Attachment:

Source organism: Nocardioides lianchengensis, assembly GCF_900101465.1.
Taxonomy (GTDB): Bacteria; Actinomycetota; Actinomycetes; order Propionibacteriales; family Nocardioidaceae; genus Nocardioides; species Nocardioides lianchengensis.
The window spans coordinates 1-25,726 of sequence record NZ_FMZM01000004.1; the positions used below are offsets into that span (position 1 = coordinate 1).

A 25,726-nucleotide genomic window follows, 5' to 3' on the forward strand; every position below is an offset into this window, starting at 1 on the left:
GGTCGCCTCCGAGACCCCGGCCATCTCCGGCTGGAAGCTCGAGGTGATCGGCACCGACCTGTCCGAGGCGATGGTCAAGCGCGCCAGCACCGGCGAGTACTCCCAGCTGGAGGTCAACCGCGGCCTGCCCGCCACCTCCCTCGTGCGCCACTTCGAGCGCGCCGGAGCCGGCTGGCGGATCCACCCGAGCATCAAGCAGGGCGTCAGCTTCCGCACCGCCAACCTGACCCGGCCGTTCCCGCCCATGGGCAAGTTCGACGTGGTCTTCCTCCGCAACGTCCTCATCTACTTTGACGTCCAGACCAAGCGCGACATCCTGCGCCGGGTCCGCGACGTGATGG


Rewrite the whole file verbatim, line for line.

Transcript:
Source organism: Nocardioides lianchengensis, assembly GCF_900101465.1.
Taxonomy (GTDB): Bacteria; Actinomycetota; Actinomycetes; order Propionibacteriales; family Nocardioidaceae; genus Nocardioides; species Nocardioides lianchengensis.
The window spans coordinates 1-25,726 of sequence record NZ_FMZM01000004.1; the positions used below are offsets into that span (position 1 = coordinate 1).

A 25,726-nucleotide genomic window follows, 5' to 3' on the forward strand; every position below is an offset into this window, starting at 1 on the left:
GGTCGCCTCCGAGACCCCGGCCATCTCCGGCTGGAAGCTCGAGGTGATCGGCACCGACCTGTCCGAGGCGATGGTCAAGCGCGCCAGCACCGGCGAGTACTCCCAGCTGGAGGTCAACCGCGGCCTGCCCGCCACCTCCCTCGTGCGCCACTTCGAGCGCGCCGGAGCCGGCTGGCGGATCCACCCGAGCATCAAGCAGGGCGTCAGCTTCCGCACCGCCAACCTGACCCGGCCGTTCCCGCCCATGGGCAAGTTCGACGTGGTCTTCCTCCGCAACGTCCTCATCTACTTTGACGTCCAGACCAAGCGCGACATCCTGCGCCGGGTCCGCGACGTGATGG